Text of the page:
In Massachusetts, if a person dies because of a work-related accident, the person’s family members can generally cover workers’ compensation benefits. The exclusivity provision of the Massachusetts Workers’ Compensation Act (the Act) extends to a deceased workers’ estate, however, which means that the estate cannot pursue civil claims against the deceased workers’ employer. In some instances, though, it may not be clear whether an employment relationship existed between a company and a deceased worker. Recently, a Massachusetts court discussed the test for determining whether a part is immune from liability under the Act in a matter in which the decedent died in a trucking accident while working. If you lost a loved one due to a work-related accident, you might be owed benefits, and it is smart to meet with a knowledgeable Massachusetts workers’ compensation attorney as soon as possible.
The Facts of the Case
It is reported that the decedent was resting in the sleeper compartment of a commercial truck when the truck driver crashed into another tractor-trailer that was stopped on the highway. The decedent died due to the injuries sustained in the crash. Both the decedent and the driver of the truck worked for the defendant company. The driver was an independent contractor of the defendant company and entered into a lease agreement with the company, through which he obtained the right to use the truck.
Allegedly, the driver also entered into an agreement with a staffing company through which he “leased” driver trainees, such as the decedent, who could assist him in transporting freight. Pursuant to the staffing lease agreement, the driver was responsible for the conduct and supervision of leased drivers. Following the decedent’s death, his estate received workers’ compensation benefits from the staffing company. They then filed a wrongful death lawsuit against the defendant driver’s estate and the defendant company. The defendant driver’s estate moved for summary judgment, arguing the estate’s claims were barred by the exclusivity provisions of the Act.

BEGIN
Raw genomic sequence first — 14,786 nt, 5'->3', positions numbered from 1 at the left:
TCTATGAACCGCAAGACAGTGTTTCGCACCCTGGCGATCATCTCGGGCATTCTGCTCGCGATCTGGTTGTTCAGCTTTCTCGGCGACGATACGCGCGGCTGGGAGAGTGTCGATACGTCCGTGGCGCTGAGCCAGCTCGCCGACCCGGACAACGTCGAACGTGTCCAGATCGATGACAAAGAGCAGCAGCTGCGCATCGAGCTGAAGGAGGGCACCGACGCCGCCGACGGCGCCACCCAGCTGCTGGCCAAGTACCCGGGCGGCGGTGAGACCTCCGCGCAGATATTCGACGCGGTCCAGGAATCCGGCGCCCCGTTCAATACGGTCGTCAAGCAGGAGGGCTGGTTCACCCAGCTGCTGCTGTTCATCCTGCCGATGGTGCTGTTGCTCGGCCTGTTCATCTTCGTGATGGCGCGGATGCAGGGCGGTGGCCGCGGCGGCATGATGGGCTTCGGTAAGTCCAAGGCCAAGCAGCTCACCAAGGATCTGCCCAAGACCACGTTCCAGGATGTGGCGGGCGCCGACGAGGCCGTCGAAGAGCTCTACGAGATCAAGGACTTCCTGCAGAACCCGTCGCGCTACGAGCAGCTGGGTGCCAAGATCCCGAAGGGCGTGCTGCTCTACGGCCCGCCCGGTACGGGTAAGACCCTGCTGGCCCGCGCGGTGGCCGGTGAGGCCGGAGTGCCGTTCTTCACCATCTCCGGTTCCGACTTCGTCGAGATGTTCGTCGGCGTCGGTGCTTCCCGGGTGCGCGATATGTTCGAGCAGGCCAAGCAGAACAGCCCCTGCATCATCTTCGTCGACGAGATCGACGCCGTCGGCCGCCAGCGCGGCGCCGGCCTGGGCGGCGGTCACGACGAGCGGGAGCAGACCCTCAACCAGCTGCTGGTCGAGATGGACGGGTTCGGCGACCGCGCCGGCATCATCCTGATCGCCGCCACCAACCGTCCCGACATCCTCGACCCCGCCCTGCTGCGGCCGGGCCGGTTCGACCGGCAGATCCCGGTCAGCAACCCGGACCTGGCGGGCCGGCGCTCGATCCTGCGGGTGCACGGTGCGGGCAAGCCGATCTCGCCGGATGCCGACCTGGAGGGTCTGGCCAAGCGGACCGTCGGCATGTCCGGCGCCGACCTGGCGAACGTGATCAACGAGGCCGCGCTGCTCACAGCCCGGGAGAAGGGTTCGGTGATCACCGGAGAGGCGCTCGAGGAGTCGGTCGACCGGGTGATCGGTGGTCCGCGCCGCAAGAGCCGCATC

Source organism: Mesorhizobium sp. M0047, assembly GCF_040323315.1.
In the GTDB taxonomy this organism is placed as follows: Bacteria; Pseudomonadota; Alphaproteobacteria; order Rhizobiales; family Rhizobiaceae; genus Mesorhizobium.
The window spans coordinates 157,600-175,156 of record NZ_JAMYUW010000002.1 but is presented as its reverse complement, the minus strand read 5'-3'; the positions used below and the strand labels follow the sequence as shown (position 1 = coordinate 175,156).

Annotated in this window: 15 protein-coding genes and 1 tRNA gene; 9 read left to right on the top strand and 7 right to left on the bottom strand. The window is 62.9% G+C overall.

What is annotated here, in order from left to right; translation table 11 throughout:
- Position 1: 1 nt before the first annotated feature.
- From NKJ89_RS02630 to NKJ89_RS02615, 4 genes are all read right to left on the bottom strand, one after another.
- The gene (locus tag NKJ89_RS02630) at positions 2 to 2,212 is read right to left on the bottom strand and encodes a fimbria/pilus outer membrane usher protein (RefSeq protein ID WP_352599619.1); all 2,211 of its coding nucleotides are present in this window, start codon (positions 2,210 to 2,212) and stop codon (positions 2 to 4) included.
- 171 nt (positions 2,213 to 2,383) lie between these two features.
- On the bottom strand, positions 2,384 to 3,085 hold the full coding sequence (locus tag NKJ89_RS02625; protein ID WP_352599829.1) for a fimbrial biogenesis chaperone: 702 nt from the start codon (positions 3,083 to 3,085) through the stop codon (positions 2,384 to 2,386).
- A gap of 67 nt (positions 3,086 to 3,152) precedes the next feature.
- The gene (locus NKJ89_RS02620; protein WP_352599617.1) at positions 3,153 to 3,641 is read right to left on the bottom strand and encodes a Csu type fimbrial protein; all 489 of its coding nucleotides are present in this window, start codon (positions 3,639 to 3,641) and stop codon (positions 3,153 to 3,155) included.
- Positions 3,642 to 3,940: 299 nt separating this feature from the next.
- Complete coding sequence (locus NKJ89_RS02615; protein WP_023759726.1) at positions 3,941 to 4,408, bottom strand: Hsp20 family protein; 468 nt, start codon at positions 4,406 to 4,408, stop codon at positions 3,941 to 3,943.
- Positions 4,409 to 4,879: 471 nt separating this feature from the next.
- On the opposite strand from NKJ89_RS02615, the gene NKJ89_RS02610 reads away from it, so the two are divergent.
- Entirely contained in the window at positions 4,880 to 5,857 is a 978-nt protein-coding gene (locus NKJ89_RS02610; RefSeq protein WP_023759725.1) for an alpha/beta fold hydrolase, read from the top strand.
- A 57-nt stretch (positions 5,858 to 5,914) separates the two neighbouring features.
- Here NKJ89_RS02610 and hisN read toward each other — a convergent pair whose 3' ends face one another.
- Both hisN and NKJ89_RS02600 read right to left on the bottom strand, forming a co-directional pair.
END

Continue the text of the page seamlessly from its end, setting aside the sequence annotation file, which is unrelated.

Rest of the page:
Determining Whether an Employment Relationship Exists
Pursuant to the Act, workers’ compensation benefits are the exclusive remedy for harm suffered during the course of employment. Although the Act prohibits the recovery of civil damages from an employer, it permits the recovery of such compensation from a third party. To evaluate whether a party is immune from liability under the Act, the courts employ a two-part test. First, they ask whether there was a direct employment relationship between the worker and the party claiming immunity.
Second, they assess whether the party claiming immunity is an insured party liable for paying workers’ compensation. In the subject case, the court found that both factors weighed in favor of the existence of an employment relationship between the driver and the decedent. As such, it granted the defendants’ motion.
Speak to a Trusted Massachusetts Workers’ Compensation Attorney
Thousands of people die in work-related deaths each year, and in most instances, their families can recover workers’ compensation death benefits. If you lost a loved one in a work accident, it is advisable to speak to an attorney regarding your rights. James K. Meehan of the Law Office of James K. Meehan is a trusted Massachusetts workers’ compensation lawyer who can advise you of your options and aid you in seeking any benefits available. You can reach Mr. Meehan through the form online or by calling him at 508-822-6600 to set up a conference.